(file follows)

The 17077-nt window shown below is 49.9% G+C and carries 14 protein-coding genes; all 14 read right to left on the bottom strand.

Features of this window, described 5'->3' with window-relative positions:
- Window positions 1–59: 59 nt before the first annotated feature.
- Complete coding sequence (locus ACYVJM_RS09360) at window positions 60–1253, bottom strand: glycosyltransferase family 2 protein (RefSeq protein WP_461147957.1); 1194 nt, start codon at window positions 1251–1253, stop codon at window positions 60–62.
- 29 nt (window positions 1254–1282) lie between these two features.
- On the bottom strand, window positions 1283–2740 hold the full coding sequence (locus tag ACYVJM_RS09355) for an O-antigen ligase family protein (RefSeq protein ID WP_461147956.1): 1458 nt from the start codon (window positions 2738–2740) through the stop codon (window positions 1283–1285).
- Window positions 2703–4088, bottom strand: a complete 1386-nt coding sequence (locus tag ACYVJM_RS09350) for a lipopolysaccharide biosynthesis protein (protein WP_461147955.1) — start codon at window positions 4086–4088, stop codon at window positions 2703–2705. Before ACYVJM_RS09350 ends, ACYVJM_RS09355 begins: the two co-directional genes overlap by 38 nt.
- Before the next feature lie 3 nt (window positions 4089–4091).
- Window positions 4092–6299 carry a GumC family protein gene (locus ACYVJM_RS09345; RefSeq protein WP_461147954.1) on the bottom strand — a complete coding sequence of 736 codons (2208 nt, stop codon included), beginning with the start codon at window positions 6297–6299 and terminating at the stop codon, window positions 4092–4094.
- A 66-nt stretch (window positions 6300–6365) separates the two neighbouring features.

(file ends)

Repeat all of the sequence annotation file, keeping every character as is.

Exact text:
The 17077-nt window shown below is 49.9% G+C and carries 14 protein-coding genes; all 14 read right to left on the bottom strand.

Features of this window, described 5'->3' with window-relative positions:
- Window positions 1–59: 59 nt before the first annotated feature.
- Complete coding sequence (locus ACYVJM_RS09360) at window positions 60–1253, bottom strand: glycosyltransferase family 2 protein (RefSeq protein WP_461147957.1); 1194 nt, start codon at window positions 1251–1253, stop codon at window positions 60–62.
- 29 nt (window positions 1254–1282) lie between these two features.
- On the bottom strand, window positions 1283–2740 hold the full coding sequence (locus tag ACYVJM_RS09355) for an O-antigen ligase family protein (RefSeq protein ID WP_461147956.1): 1458 nt from the start codon (window positions 2738–2740) through the stop codon (window positions 1283–1285).
- Window positions 2703–4088, bottom strand: a complete 1386-nt coding sequence (locus tag ACYVJM_RS09350) for a lipopolysaccharide biosynthesis protein (protein WP_461147955.1) — start codon at window positions 4086–4088, stop codon at window positions 2703–2705. Before ACYVJM_RS09350 ends, ACYVJM_RS09355 begins: the two co-directional genes overlap by 38 nt.
- Before the next feature lie 3 nt (window positions 4089–4091).
- Window positions 4092–6299 carry a GumC family protein gene (locus ACYVJM_RS09345; RefSeq protein WP_461147954.1) on the bottom strand — a complete coding sequence of 736 codons (2208 nt, stop codon included), beginning with the start codon at window positions 6297–6299 and terminating at the stop codon, window positions 4092–4094.
- A 66-nt stretch (window positions 6300–6365) separates the two neighbouring features.